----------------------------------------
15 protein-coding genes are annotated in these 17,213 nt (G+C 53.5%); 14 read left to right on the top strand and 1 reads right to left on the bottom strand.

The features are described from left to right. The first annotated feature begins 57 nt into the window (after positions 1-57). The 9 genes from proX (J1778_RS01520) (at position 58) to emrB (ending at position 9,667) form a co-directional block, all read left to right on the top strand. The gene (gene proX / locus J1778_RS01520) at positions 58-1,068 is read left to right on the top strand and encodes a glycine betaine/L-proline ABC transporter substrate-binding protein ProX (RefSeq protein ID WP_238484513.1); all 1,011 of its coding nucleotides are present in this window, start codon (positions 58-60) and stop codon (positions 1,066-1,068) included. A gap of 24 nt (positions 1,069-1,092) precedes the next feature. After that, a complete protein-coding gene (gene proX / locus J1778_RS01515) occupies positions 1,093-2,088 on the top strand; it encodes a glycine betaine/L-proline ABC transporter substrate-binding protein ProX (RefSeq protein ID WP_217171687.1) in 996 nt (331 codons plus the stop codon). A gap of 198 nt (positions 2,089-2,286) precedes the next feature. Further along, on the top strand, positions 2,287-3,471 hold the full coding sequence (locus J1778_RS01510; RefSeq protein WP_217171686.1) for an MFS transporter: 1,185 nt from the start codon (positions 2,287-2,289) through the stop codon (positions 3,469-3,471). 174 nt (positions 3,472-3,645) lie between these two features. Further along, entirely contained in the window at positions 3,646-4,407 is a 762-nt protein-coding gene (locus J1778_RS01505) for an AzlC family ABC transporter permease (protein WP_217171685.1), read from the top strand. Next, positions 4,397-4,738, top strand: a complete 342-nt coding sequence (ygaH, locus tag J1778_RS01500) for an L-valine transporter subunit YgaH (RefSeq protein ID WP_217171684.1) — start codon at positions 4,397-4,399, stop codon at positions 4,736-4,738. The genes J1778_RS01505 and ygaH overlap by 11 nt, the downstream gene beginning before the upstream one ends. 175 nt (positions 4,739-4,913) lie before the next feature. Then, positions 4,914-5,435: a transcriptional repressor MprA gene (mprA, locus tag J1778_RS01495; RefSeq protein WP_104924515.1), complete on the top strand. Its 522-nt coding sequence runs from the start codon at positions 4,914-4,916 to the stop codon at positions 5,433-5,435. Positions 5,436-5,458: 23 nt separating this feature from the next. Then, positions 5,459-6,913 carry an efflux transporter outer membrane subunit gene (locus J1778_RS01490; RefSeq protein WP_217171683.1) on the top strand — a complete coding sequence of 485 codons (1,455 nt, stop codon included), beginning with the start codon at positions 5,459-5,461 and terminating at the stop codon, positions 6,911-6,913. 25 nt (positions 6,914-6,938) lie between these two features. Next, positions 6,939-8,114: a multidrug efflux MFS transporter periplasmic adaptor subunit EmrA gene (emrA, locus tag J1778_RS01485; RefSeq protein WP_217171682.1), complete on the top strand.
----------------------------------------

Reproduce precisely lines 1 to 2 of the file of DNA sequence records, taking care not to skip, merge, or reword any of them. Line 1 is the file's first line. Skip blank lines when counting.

15 protein-coding genes are annotated in these 17,213 nt (G+C 53.5%); 14 read left to right on the top strand and 1 reads right to left on the bottom strand.

The features are described from left to right. The first annotated feature begins 57 nt into the window (after positions 1-57). The 9 genes from proX (J1778_RS01520) (at position 58) to emrB (ending at position 9,667) form a co-directional block, all read left to right on the top strand. The gene (gene proX / locus J1778_RS01520) at positions 58-1,068 is read left to right on the top strand and encodes a glycine betaine/L-proline ABC transporter substrate-binding protein ProX (RefSeq protein ID WP_238484513.1); all 1,011 of its coding nucleotides are present in this window, start codon (positions 58-60) and stop codon (positions 1,066-1,068) included. A gap of 24 nt (positions 1,069-1,092) precedes the next feature. After that, a complete protein-coding gene (gene proX / locus J1778_RS01515) occupies positions 1,093-2,088 on the top strand; it encodes a glycine betaine/L-proline ABC transporter substrate-binding protein ProX (RefSeq protein ID WP_217171687.1) in 996 nt (331 codons plus the stop codon). A gap of 198 nt (positions 2,089-2,286) precedes the next feature. Further along, on the top strand, positions 2,287-3,471 hold the full coding sequence (locus J1778_RS01510; RefSeq protein WP_217171686.1) for an MFS transporter: 1,185 nt from the start codon (positions 2,287-2,289) through the stop codon (positions 3,469-3,471). 174 nt (positions 3,472-3,645) lie between these two features. Further along, entirely contained in the window at positions 3,646-4,407 is a 762-nt protein-coding gene (locus J1778_RS01505) for an AzlC family ABC transporter permease (protein WP_217171685.1), read from the top strand. Next, positions 4,397-4,738, top strand: a complete 342-nt coding sequence (ygaH, locus tag J1778_RS01500) for an L-valine transporter subunit YgaH (RefSeq protein ID WP_217171684.1) — start codon at positions 4,397-4,399, stop codon at positions 4,736-4,738. The genes J1778_RS01505 and ygaH overlap by 11 nt, the downstream gene beginning before the upstream one ends. 175 nt (positions 4,739-4,913) lie before the next feature. Then, positions 4,914-5,435: a transcriptional repressor MprA gene (mprA, locus tag J1778_RS01495; RefSeq protein WP_104924515.1), complete on the top strand. Its 522-nt coding sequence runs from the start codon at positions 4,914-4,916 to the stop codon at positions 5,433-5,435. Positions 5,436-5,458: 23 nt separating this feature from the next. Then, positions 5,459-6,913 carry an efflux transporter outer membrane subunit gene (locus J1778_RS01490; RefSeq protein WP_217171683.1) on the top strand — a complete coding sequence of 485 codons (1,455 nt, stop codon included), beginning with the start codon at positions 5,459-5,461 and terminating at the stop codon, positions 6,911-6,913. 25 nt (positions 6,914-6,938) lie between these two features. Next, positions 6,939-8,114: a multidrug efflux MFS transporter periplasmic adaptor subunit EmrA gene (emrA, locus tag J1778_RS01485; RefSeq protein WP_217171682.1), complete on the top strand.